The book of spells
A quarter of a century
It has been almost 25 years since the first time I met Linux – I’m having my first gray hair indeed. I’ve been enchanted by it and I wanted to become a professional.
When I started we could install it from scratch, although the first distros were beginning to pop up … Slackware, Suse, Red Hat – not Red Hat Enterprise Linux, only Red Hat.
Me, as many others, was bold enough to use file systems such as ext2: it was risky not to use a journaled filesystem, but it was what we had, and we were stubborn enough to keep on until ResierFS and ext3 popped up. Printing was a nightmare and the layered design to support hardware devices, especially audio, was a mess (Ok, audio is still a mess, but this does not really matter on servers).
And what about the X-Window system – keep in mind that security has been designed according to the sensitivity of the mid of the ’80, but the overall design was impressive – you launch an application and it is rendered on the connected graphical display, … wherever it is.
Me, as many others, hung on because we were sure that Linux would have become one of the most used operating systems for mission critical workloads.
An operating system fully open, that we can just use, or deeply explore if we wanted to. That was exactly what I wished.
For most of us Linux means freedom, the same way the Black Pearl sounds like freedom to Captain Jack Sparrow.
Sysinit, Upstart and now systemd, … what a long way we had together; we both were young, but now I consider both of us mature: that’s why I think that it has come the right moment to share some of my notes on what I did with Linux during all of these years.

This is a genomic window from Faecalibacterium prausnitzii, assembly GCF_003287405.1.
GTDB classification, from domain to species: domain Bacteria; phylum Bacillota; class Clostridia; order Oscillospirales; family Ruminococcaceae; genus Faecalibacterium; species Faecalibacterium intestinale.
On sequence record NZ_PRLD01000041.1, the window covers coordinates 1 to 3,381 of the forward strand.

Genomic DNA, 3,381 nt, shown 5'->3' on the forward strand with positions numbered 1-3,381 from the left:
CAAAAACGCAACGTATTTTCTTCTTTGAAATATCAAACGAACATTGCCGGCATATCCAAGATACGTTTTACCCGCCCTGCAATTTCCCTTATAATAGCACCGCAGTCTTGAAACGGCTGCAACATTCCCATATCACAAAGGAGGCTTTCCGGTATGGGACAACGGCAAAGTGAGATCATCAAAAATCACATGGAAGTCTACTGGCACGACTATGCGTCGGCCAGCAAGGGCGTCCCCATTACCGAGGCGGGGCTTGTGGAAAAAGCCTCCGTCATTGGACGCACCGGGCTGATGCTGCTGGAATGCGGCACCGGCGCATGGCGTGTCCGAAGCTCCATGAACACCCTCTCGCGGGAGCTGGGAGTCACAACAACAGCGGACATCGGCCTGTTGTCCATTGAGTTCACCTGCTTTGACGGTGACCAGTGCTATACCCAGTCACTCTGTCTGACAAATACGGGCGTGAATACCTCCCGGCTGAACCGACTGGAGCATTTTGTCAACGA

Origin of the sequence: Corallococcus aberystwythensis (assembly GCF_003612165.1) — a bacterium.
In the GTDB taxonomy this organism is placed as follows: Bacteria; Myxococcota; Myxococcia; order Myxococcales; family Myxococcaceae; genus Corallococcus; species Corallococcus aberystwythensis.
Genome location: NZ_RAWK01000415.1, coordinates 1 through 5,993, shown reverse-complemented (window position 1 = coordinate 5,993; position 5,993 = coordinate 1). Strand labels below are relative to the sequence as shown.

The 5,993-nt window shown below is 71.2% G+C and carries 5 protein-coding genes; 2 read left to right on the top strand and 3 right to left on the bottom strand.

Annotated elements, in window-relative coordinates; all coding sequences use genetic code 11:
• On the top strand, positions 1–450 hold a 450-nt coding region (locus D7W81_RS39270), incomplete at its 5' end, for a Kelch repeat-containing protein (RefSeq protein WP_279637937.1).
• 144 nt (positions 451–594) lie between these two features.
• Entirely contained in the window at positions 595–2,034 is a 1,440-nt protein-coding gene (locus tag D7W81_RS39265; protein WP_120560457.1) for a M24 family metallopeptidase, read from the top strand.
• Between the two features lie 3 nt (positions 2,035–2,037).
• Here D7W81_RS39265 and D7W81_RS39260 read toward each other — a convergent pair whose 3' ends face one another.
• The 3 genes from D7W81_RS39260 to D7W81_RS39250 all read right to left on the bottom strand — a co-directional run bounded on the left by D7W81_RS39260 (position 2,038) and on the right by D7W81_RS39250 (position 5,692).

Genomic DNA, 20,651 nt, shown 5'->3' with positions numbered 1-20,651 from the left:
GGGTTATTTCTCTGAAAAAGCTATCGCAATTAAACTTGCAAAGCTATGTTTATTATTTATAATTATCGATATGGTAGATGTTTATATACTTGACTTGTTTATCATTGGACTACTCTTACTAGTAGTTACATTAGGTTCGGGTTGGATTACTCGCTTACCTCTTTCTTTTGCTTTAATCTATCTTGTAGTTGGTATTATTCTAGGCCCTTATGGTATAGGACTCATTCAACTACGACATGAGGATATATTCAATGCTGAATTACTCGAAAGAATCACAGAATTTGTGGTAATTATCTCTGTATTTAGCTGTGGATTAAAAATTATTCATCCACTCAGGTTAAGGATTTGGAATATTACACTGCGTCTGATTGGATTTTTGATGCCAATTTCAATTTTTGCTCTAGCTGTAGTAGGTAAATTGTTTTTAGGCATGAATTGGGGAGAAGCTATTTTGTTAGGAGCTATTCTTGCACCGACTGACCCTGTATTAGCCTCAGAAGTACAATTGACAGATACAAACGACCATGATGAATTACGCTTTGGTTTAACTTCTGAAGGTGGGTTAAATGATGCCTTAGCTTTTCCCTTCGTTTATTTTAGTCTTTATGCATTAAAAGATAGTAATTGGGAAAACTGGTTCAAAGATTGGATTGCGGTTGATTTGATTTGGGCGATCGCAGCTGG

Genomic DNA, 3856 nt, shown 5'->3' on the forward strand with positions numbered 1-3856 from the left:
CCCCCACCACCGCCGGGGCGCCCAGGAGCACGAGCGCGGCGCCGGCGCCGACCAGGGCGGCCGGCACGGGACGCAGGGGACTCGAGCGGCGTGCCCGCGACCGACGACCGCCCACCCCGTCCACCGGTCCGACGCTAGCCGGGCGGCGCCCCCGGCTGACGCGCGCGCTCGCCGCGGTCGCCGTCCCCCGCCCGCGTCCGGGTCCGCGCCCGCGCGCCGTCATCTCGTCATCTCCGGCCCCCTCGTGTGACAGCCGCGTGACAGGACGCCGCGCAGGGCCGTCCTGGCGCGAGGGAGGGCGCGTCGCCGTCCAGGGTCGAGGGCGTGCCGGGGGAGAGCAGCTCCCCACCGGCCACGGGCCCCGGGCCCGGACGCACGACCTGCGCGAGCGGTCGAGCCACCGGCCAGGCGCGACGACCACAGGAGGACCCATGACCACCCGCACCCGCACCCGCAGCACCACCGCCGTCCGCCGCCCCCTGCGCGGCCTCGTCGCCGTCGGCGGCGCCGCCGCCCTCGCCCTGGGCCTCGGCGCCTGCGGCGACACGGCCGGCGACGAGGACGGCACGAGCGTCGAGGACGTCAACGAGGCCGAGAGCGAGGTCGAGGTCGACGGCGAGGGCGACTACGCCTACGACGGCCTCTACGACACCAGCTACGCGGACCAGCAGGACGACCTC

Over the years I started considering them as spells – some of them are really powerful, and I put them into my own grimoire.
Of course I do not consider them the only way of doing things, but they are what let me gradually grow as a modern Linux professional.
Of course there are other grimoires out there with other spells: this is mine, and I hope you’ll love it.
A modern Linux professional
A modern Linux professional should not only be able to operate and troubleshoot Linux: he should also have all of the soft skills required to design and implement mission critical infrastructures applying commonly used frameworks in compliance with regulators.
He should know how to operate under environments subjected to change management, as well as be able to cooperate with other team members to fulfill a project, tracking the progress to ease the governance.
And of course, he should master legacy technologies, as well the most modern ones: a lot of modern technologies relies upon old concepts and tools under the hood: there's a huge difference from operating a technology and be conscious of everything about it, be aware of its limits and know the features that can be exploited to integrate with other technologies.
But most of all, he should be positive and humble so as to contribute to the creation of a nice working environment where everyone should be proud to belong to the team, eager to meet its colleagues to share experiences and ideas.
Is Linux the best operating system in the world and do the others not worth anything? Naaa, mate, flame wars are for newbies, and religions are for priests and sorceress. We are professionals: it's another matter.
These are the topics I want to talk about in these blog pages. I hope you will enjoy them, and why not, connect each other professionally on Linkedin
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This is the list of the more recent spells of the grimoire: